Artists can also challenge perceptions around disease. One of Anna Dumitriu’s projects that I curated for Watermans in London in 2014, was The Romantic Disease: An Artistic Investigation of Tuberculosis. A brilliant long term research and investigation of historical narratives around Tuberculosis that aimed to explore and share the misconceptions, myths and superstitions around the disease. The Romantic Disease has been one of the most exciting projects to be involved with and engaged audiences in brilliant ways, through the exhibition, workshops and talks.

The Romantic Disease: An Artistic Investigation of Tuberculosis © Anna Dumitriu

Sensorium: Some people say this pandemic will accelerate a wider paradigm shift in society. Do you agree? Can you describe how you see the importance and potential impact of this event on a larger scale?

Irini Papadimitriou: The past few years, we have been witnessing crisis after crisis. Just to think about the more recent events e.g. from the fires in California and severe floods around the world, extended bushfires in Australia, frequent extreme weather phenomena and now the pandemic. It’s during critical events like these and the reaction of governments, politicians, corporations, companies etc that make us realise how wrong we have been doing things so far, repeating the same mistakes, but also show the selfishness, injustice and huge inequalities in our society.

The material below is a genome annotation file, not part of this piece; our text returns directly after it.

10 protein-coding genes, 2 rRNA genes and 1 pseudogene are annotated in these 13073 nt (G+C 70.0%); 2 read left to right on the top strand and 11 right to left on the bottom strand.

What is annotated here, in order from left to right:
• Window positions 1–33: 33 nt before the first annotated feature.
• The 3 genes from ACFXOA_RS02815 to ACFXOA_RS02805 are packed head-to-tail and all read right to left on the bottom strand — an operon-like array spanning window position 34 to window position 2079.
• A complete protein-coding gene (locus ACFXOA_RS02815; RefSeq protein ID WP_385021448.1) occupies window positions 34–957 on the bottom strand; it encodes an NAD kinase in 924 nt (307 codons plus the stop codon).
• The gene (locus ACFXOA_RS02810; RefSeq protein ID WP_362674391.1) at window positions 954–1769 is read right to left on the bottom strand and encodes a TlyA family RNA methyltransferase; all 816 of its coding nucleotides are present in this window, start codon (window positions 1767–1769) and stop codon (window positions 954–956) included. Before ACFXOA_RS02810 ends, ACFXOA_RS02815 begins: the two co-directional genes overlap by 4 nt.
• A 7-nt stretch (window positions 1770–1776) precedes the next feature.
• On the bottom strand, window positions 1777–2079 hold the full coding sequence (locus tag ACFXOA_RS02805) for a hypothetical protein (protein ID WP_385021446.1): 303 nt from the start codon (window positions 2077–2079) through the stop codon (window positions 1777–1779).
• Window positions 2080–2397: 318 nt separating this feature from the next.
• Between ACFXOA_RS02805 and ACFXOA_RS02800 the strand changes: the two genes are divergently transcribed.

During the Coronavirus pandemic it’s been really reassuring to see so many acts of kindness, but on the other hand, also worrying that such a huge number of people around the word live in extremely precarious situations without access to health, shelter and steady income. It’s also a reminder about how fragile our world is.

I have been hearing and seeing reactions from some people saying that this will also pass and we will go back to normal. I am not sure though what we mean by normal anymore. I don’t want to be pessimistic but I feel that unless we change radically how we think and act, we will only get out of this crisis to enter another one. So I very much hope that this pandemic can at least serve as a lesson for changing attitudes and hopefully avert the next crisis.

Thank you Lucia Dubačová, Célia Bugniot and the team at Sensorium!

We also recommend you check out edition #2 of Stockpiling Food For Thought with Anna Dumitriu, one of our favourite artists!